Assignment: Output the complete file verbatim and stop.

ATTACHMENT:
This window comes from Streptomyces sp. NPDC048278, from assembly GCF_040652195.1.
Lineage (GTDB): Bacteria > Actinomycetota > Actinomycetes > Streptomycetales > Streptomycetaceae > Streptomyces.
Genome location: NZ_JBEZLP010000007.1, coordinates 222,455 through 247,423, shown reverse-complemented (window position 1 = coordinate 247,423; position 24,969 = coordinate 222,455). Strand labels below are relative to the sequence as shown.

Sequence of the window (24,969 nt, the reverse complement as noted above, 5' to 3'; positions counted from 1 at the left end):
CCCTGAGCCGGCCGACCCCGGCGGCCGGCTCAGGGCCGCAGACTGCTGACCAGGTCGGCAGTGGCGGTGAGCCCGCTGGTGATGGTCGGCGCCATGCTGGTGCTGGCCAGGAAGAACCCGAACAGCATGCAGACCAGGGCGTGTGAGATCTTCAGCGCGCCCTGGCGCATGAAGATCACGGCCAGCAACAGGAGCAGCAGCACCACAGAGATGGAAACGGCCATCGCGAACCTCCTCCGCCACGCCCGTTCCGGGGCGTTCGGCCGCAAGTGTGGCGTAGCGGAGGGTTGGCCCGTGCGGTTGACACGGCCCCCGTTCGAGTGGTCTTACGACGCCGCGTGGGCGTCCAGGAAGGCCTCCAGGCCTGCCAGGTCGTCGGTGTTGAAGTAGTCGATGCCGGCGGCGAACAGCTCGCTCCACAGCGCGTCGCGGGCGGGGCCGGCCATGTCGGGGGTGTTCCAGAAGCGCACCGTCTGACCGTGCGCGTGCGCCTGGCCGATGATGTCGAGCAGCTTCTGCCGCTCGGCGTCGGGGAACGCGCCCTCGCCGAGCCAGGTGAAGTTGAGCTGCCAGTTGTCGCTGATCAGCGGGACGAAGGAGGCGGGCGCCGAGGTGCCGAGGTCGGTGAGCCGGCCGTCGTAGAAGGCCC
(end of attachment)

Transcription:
This window comes from Streptomyces sp. NPDC048278, from assembly GCF_040652195.1.
Lineage (GTDB): Bacteria > Actinomycetota > Actinomycetes > Streptomycetales > Streptomycetaceae > Streptomyces.
Genome location: NZ_JBEZLP010000007.1, coordinates 222,455 through 247,423, shown reverse-complemented (window position 1 = coordinate 247,423; position 24,969 = coordinate 222,455). Strand labels below are relative to the sequence as shown.

Sequence of the window (24,969 nt, the reverse complement as noted above, 5' to 3'; positions counted from 1 at the left end):
CCCTGAGCCGGCCGACCCCGGCGGCCGGCTCAGGGCCGCAGACTGCTGACCAGGTCGGCAGTGGCGGTGAGCCCGCTGGTGATGGTCGGCGCCATGCTGGTGCTGGCCAGGAAGAACCCGAACAGCATGCAGACCAGGGCGTGTGAGATCTTCAGCGCGCCCTGGCGCATGAAGATCACGGCCAGCAACAGGAGCAGCAGCACCACAGAGATGGAAACGGCCATCGCGAACCTCCTCCGCCACGCCCGTTCCGGGGCGTTCGGCCGCAAGTGTGGCGTAGCGGAGGGTTGGCCCGTGCGGTTGACACGGCCCCCGTTCGAGTGGTCTTACGACGCCGCGTGGGCGTCCAGGAAGGCCTCCAGGCCTGCCAGGTCGTCGGTGTTGAAGTAGTCGATGCCGGCGGCGAACAGCTCGCTCCACAGCGCGTCGCGGGCGGGGCCGGCCATGTCGGGGGTGTTCCAGAAGCGCACCGTCTGACCGTGCGCGTGCGCCTGGCCGATGATGTCGAGCAGCTTCTGCCGCTCGGCGTCGGGGAACGCGCCCTCGCCGAGCCAGGTGAAGTTGAGCTGCCAGTTGTCGCTGATCAGCGGGACGAAGGAGGCGGGCGCCGAGGTGCCGAGGTCGGTGAGCCGGCCGTCGTAGAAGGCCC